From hemp to cannabis to marijuana, specific plant-derived compounds always take the credit for whatever value these plants provide. The two most prominent, which can be found in hemp and marijuana, are THC (tetrahydrocannabinol) and CBD (cannabidiol). Both of these compounds capture a great deal of attention, but for totally different reasons. Let’s take a closer look at the difference between CBD and THC.
The Difference Between CBD and THC in the Cannabis Plant Family
Hemp and marijuana are not distinct species of plants; both are from the Cannabaceae family in the world of plants, and both are the Cannabis genera type. The Cannabaceae plant family actually encompasses a broad range of other plants, some of which have been selectively bred and altered and some that are in their more natural state.
For most intents and purposes, hemp is considered a cannabis plant that has lower levels of THC and higher levels of CBD. On the contrary, marijuana is most often used to describe plants within the same family that contain high levels of THC and low levels of CBD. Nevertheless, hemp and marijuana have many of the same physical characteristics and would be hard for the untrained eye to discern on some levels.
CBD and THC Under the Microscope
Since the phytocannabinoids (plant-derived cannabinoids) CBD and THC come from the same family of plants and are both cannabinoids, the two do have molecular structures that are quite similar. In fact, the two cannabinoids could be called almost identical. Both CBD and THC are made up of:
- 30 hydrogen atoms
- 21 carbon atoms
- 2 oxygen atoms
The only true difference between the two is how these 53 atoms are situated. This slightly varied atom placement is thought to be directly responsible for how the two cannabinoids affect the body. Another interesting note, CBD and THC are quite like the endocannabinoids the human body produces on its own.
The Difference Between CBD and THC in the Human Body
The human body is made up of a number of systems that work in unison with each other to keep the body functioning and protected. The immune and nervous systems are two examples. However, the endocannabinoid system (ECS) is also part of the human body. Identified in the 1990s, the endocannabinoid system is a cell-signaling system that was discovered during studies on THC. The body actually produces and utilizes its own endocannabinoids (body-produced cannabinoids) even if you do not use cannabis. Though more research is being conducted, it has been found to assist in functions related to sleep, mood, and appetite.
The ECS is a series of cannabinoid receptors, which respond to the cannabinoids and affect the body in different ways. While CBD and THC are both cannabinoids and interact with the ECS, one of the most noteworthy differences between CBD and THC is how they interact with the ECS.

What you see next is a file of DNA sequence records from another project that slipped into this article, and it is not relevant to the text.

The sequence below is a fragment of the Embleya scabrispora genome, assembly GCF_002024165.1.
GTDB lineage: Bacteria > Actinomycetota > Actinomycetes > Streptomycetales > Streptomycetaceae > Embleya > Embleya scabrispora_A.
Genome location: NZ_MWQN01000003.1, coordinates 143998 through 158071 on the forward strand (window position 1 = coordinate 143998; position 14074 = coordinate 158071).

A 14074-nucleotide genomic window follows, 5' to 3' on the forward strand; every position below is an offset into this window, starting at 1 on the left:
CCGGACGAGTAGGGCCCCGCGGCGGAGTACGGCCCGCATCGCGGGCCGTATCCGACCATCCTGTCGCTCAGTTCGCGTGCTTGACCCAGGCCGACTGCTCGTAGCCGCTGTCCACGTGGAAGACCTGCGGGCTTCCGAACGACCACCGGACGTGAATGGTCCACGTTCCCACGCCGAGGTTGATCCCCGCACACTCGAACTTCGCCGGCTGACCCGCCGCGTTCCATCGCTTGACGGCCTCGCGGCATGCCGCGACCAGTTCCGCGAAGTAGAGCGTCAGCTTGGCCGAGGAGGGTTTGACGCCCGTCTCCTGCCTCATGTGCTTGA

THC shows a quite direct affinity to CB1 receptors in the ECS; the cannabinoid binds to these receptors. CBD on the other hand barely binds to CB1 receptors at all. In fact, if CBD is introduced to the system without THC, the cannabinoid seems to show very little affinity to the receptors at all. Instead, the CBD cannabinoid is thought to interact with the ECS in other ways.
The fact that THC binds to the receptors is thought to be behind the stronger psychoactive qualitiesof THC. In other words, it is this affinity for those receptors that causes the euphoric or high feeling. CBD seems to be psychoactive as well but in a totally different way. For example, CBD has been examined for its potential to regulate anxiety and induce a sense of calm.
CBD and THC Differences, Legally Speaking
Of course, due to the intoxicating effects of THC, this cannabinoid has been spotlighted by federal laws in the past. While more states are working to legalize THC for medicinal or adult-use purposes, the cannabinoid is still restricted in many parts of the country. CBD, on the other hand, has been deemed legal, even though both cannabinoids technically hail from the same plant. In terms of legality, THC is only legal nationwide at levels below 0.3 percent in hemp-derived products.
The Difference Between CBD and THC Are Both Small and Great
On the surface, THC and CBD share so many attributes. However, when you really dig into the science behind the two cannabinoids, how they work, and even their legality, the two cannabinoids have quite a few differences. In some ways, CBD and THC are somewhat synergistic and work well together, as should be expected with two compounds that come from the same parent plant. As society grows more accepting of all cannabinoids, we are all bound to discover more about the science behind cannabis-derived compounds and how they work.
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